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Which touring bike for Vancouver this summer?

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Which touring bike for Vancouver this summer?

Old 05-20-19, 12:20 PM
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BikeWonder
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Which touring bike for Vancouver this summer?

Not sure how to create a poll on mobile, but here are my three choices for my tour this June:

A) 1982 Miyata 1000

B) 1991 Miyata 1000 LT

C) 1987 Bianchi Grizzly touring conversion



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Old 05-20-19, 12:36 PM
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The one with the horn and fenders. The leather saddle on the other one could get damaged with too much rain. The third one doesn’t have fenders, so I’d rule that one out.
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Old 05-20-19, 12:48 PM
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fietsbob 
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Rain? no problem, is that leather one your favorite, most comfortable saddle ?,
just put and leave a plastic bag over it..


probably want mudguards on the bike .. we do have a dry season ,
which of late , is later Fire season .

then we look forward to it raining again to clear the air & quench the fires..



Last edited by fietsbob; 05-20-19 at 01:25 PM.
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Old 05-20-19, 12:49 PM
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Vancouver is just a city - about 80km's away from me. Where are you actually touring? That will make a difference.

Fwiw, both my touring bikes for western Canada have leather seats. I use a rain cover for the occasional downpour.
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Old 05-20-19, 01:02 PM
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Originally Posted by Happy Feet View Post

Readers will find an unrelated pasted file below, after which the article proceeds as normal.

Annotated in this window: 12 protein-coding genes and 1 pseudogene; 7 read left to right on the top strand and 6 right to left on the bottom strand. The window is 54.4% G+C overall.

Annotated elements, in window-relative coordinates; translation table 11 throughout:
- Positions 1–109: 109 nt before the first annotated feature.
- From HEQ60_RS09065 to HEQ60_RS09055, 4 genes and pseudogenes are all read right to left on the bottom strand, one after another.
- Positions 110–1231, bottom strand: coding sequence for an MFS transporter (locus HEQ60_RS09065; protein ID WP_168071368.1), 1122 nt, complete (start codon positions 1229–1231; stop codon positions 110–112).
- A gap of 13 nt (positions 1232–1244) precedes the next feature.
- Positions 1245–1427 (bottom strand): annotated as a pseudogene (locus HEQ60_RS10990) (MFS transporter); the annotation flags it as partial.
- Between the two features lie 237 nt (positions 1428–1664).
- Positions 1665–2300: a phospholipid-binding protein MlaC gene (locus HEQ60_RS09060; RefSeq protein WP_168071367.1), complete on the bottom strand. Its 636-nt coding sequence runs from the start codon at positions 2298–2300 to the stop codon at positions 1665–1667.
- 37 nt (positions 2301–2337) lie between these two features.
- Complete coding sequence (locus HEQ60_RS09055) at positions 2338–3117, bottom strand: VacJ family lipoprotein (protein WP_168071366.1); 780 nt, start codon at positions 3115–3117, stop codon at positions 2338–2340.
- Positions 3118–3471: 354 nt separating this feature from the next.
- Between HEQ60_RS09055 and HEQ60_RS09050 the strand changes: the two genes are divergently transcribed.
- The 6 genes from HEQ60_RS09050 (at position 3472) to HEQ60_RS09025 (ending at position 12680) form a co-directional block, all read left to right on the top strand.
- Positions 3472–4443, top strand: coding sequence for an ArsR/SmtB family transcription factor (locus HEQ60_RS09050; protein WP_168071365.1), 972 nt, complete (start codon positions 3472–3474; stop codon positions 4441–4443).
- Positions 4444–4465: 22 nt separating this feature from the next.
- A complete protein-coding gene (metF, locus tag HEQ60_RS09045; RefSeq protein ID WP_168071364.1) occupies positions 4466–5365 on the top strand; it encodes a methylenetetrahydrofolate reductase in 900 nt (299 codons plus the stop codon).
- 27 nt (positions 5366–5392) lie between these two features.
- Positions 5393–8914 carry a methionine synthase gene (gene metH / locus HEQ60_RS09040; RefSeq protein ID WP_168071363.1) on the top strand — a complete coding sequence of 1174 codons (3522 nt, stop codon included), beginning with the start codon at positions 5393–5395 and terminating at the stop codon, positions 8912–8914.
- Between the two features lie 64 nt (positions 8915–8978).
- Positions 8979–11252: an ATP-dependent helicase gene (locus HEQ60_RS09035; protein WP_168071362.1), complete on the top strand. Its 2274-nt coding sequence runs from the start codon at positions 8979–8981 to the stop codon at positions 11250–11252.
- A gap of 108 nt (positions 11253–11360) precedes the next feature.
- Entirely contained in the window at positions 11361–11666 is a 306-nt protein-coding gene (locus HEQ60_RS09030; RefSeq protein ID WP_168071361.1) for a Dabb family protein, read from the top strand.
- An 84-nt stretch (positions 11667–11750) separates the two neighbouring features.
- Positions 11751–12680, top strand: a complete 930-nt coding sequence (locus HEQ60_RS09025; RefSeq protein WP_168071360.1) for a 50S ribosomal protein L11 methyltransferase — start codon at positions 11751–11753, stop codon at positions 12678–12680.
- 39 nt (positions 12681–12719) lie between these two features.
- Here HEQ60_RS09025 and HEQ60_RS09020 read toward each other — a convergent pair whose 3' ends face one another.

Vancouver is just a city - about 80km's away from me. Where are you actually touring? That will make a difference.

Fwiw, both my touring bikes for western Canada have leather seats. I use a rain cover for the occasional downpour.
I'll be travelling along highway one. Once I get to Vancouver, I'll be crashing with a friend for a few days to rest and then head on to vancouver island and travel north along BC coast. No specific route yet once I get there, but I want to take it one day at a time.
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Old 05-20-19, 01:41 PM
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Originally Posted by BikeWonder View Post
I'll be travelling along highway one. Once I get to Vancouver, I'll be crashing with a friend for a few days to rest and then head on to vancouver island and travel north along BC coast. No specific route yet once I get there, but I want to take it one day at a time.
In that case I would choose the bike with the lowest gearing that's also comfortable over long distance. The island, gulf islands and northern coast are all about the up and down hills and on a loaded tour bike you will not regret bringing granny (gears) along.

A great loop is up island from Victoria, through some gulf islands like Salt Spring and Gabriola, on through Nanaimo and up the old coast hwy to Comox, across by ferry to Powell River and down the Sunshine Coast through Pender Harbour to Gibsons/Horseshoe Bay. Ferries for bikes are cheap, there is camping and stores and the scenery is consistantly awesome. I would consider that a tour comparable to the rocky mountain Columbia Icefields tour.
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Old 05-27-19, 10:14 AM
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you have shown us the bianchi and the other one, but it does appear that the miyata has an alivio mtb crank on it, so probably 42/32/22, which is great for when carrying four panniers etc and in the specific hilly terrain like Happy has lots of experience with.